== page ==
1975 ROLLS-ROYCE PHANTOM VI LANDAULETTE
COACHWORK BY H.J. MULLINER, PARK WARD
Registration No.OGV 366P
Chassis No. PRH 4807
Engine No. 4807
Caribbean blue with magnolia and fawn interior
Engine: V8, overhead valve, aluminium alloy crankcase, blocks and heads, single gear driven camshaft in the vee, 2 inclined valves per cylinder via pushrods and hydraulic tappets, two 1¾" SU carburettors, 6.7 litres; Gearbox: three speed automatic; Suspension; front independent wishbones and coil springs, rear semi-elliptic leaf springs and live axle; Brakes: dual circuit hydraulic, working on drums all round. Right hand drive.
The Rolls-Royce Phantoms of the late 1920's and 30's were built as chassis to be bodied by the best coachbuilders of the day who fitted them with luxurious limousine coachwork, or sportsman's saloon and open bodywork for effortless touring. The Phantom I and II had straight six engines of increasing refinement with the passing of the years, and were beautifully engineered. The Phantom III had a vee-twelve engine of spellbinding complexity. After the Second World War, from 1950 to 1956, Rolls-Royce built chassis for the Phantom IV using an eight cylinder, in-line engine of 5,675cc, but it was manufactured for Heads of State only; a mere eighteen were made.
The Phantom V followed, in 1960, it was the first Phantom to have the vee-eight engine and was sold without restriction. Similarly, the Phantom VI, introduced in 1968 had no restrictions on sales; it was similar to the V but the engine capacity was increased to 6.7 litres, the gearbox was changed to three speeds, the brakes were operated hydraulically and power steering was fitted.
Despite the restrictions to sales being removed for the Phantom V and VI their customers remained heads of state, diplomatic missions and wealthy corporations. Her Majesty Queen Elizabeth had Phantoms IV, V and VI serving together in the Royal Mews. One Phantom VI (Chassis No.PGH 101) was presented to Her Majesty by the Society of Motor Manufacturers and Traders to mark her Jubilee Year, although it was not actually delivered until the following year - 1978.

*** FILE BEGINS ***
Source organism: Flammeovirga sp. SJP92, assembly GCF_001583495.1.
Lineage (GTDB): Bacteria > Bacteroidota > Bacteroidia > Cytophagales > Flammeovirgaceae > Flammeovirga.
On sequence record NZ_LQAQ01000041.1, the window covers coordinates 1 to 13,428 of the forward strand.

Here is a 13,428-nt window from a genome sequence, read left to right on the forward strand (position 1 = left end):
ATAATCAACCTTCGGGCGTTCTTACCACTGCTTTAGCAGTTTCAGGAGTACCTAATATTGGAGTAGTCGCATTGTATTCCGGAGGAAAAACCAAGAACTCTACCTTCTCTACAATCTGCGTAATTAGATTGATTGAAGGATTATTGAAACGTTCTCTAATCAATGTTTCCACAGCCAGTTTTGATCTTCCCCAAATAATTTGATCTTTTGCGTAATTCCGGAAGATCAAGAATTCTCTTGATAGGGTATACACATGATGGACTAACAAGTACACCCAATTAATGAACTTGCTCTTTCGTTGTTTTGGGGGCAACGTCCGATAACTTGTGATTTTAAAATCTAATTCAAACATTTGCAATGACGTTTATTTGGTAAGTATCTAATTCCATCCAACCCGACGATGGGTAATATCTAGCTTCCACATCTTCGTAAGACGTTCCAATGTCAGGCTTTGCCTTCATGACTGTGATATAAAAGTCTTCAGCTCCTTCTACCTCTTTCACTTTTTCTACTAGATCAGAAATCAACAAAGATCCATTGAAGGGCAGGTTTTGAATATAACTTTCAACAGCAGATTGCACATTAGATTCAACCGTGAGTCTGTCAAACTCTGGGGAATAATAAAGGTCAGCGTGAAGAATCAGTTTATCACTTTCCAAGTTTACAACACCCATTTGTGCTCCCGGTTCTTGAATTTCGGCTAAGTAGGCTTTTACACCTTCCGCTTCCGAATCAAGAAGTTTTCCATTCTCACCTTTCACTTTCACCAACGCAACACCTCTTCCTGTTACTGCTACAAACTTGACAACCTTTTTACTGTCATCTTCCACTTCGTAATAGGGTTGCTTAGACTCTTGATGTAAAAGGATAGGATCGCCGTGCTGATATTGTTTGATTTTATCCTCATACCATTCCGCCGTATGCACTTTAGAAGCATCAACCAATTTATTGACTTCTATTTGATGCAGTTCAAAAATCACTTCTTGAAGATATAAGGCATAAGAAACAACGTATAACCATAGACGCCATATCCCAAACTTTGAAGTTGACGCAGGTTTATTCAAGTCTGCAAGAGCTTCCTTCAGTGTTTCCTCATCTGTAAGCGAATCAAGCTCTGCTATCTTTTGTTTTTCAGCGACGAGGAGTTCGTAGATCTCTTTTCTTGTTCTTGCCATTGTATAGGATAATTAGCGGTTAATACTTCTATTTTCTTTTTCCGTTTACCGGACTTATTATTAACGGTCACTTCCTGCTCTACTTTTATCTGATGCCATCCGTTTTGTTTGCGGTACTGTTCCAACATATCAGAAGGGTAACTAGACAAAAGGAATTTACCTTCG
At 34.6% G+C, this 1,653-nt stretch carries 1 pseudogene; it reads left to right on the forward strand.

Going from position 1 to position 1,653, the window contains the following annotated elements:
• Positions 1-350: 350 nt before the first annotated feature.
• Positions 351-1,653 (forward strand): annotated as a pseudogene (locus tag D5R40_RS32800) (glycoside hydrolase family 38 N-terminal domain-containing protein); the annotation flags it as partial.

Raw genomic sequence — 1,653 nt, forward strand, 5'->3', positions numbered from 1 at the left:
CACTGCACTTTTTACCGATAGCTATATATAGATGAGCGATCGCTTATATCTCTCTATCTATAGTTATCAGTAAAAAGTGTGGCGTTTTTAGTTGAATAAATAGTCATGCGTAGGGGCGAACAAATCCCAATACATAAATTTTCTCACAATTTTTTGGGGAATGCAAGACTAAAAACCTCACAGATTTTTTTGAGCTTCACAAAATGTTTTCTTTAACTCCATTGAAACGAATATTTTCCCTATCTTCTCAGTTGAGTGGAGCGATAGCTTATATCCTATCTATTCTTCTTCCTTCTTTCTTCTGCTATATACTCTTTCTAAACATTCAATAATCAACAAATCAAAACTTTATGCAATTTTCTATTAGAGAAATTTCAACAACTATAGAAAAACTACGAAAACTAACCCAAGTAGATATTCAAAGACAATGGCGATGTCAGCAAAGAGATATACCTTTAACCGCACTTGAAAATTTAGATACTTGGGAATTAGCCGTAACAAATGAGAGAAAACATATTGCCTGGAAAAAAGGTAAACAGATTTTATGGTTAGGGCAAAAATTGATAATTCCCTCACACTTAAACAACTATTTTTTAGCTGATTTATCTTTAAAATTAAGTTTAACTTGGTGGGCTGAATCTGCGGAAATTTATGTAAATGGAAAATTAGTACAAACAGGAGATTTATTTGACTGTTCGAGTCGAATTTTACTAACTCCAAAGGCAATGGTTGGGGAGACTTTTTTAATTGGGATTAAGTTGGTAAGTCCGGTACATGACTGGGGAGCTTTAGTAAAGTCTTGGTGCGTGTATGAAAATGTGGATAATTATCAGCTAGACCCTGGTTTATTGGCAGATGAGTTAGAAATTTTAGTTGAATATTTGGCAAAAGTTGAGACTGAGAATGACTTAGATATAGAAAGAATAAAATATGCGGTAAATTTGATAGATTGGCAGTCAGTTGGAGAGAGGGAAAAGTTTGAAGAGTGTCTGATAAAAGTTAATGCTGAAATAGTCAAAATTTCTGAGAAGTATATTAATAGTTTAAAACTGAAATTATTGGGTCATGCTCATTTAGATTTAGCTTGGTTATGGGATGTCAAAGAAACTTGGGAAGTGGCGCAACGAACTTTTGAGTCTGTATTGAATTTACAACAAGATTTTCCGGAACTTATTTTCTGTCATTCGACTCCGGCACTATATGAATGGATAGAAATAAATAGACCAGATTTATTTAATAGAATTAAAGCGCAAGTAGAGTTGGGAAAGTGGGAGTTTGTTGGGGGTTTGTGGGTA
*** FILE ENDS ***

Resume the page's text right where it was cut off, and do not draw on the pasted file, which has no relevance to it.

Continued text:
Late in Phantom V production, a coachwork style which had its origins in the earliest of carriage designs, the Landau, was developed for the latest Rolls-Royce. The design which featured a convertible rear section, which was particularly appropriate for state owned limousines, as when used for parades and demonstration events, it enabled the public to see the passengers, whilst they could remain comfortably and safely seated in the vehicle. This design, which was designated 2502 by H.J. Mulliner, continued to be produced on Phantom VI chassis on their introduction.
PRH 4807 is one such Landaulette and was originally supplied by Jack Barclay Ltd. in June 1976 to H.R.H. Princess Angari of…….
The build sheets for this remarkable Landaulette list features as: Sundym glass throughout, vanity mirrors to the fall tables in the rear, electrically operated rear seat to move 4 inches forward, a special division cabinet incorporating television, quadrophonic tape player and cocktail compartment, Frankfurt stereo radios to both front and rear compartments, leather Duchess straps to each 'D' post, and a telephone with front handset in place of the folding armrest, and rear handset in the nearside rear armrest.
Today, this detailed record confirms the Landaulette to be in much the same configuration as it was built, for it retains many of these details, with the addition of a period Pye telephone. The retractable rear section of the hood is electrically operated, and when open the movable rear seat is actually moved vertically so that it can raise passengers to above the level of the lowered hood, perhaps the build sheet is erroneous in this respect. A tailor made cover, hides and tidies the hood when it is lowered.
The cosmetic condition of the car in general appears to be very original, and may not have been restored, as even the specification concurs with the factory order.
Owing to the detailed and complicated mechanical, structural and electrical aspects of these Phantoms, we are not able to confirm its condition, however on our recent inspection we found it to be in good order throughout, with working electrics, and no evident mechanical faults. It was noted that the hood requires gentle manual assistance, but this is not deemed to be a problem worth attending to.
Acquired by the current owner 6 years ago, it has since been kept maintained by professional mechanics. It is sold with a current MoT and copies of Rolls-Royce build sheets.